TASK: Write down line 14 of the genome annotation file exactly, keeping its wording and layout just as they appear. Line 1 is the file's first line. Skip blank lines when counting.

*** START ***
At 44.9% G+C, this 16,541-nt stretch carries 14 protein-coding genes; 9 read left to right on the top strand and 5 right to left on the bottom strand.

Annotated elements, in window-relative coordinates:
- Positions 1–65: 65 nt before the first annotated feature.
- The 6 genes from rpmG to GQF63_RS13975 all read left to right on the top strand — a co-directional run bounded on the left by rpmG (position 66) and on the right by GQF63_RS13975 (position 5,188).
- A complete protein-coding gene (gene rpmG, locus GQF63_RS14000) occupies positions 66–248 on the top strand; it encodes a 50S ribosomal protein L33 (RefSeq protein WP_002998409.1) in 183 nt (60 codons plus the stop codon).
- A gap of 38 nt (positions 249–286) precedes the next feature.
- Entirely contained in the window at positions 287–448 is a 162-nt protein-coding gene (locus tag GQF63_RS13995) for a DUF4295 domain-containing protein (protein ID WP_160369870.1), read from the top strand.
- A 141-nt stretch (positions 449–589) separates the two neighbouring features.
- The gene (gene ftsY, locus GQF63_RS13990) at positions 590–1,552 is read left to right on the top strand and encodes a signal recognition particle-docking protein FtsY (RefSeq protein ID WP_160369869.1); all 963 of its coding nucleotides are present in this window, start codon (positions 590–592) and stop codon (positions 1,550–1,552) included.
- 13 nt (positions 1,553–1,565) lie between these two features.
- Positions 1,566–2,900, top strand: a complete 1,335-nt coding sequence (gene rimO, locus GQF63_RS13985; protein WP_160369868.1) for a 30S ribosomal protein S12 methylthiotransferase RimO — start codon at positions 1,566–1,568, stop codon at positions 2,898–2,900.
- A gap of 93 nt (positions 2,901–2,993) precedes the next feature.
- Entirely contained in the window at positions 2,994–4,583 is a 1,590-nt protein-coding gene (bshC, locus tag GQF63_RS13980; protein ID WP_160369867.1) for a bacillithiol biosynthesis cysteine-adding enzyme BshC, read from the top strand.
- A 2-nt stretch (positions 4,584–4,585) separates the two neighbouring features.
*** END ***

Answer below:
- A 2-nt stretch (positions 4,584–4,585) separates the two neighbouring features.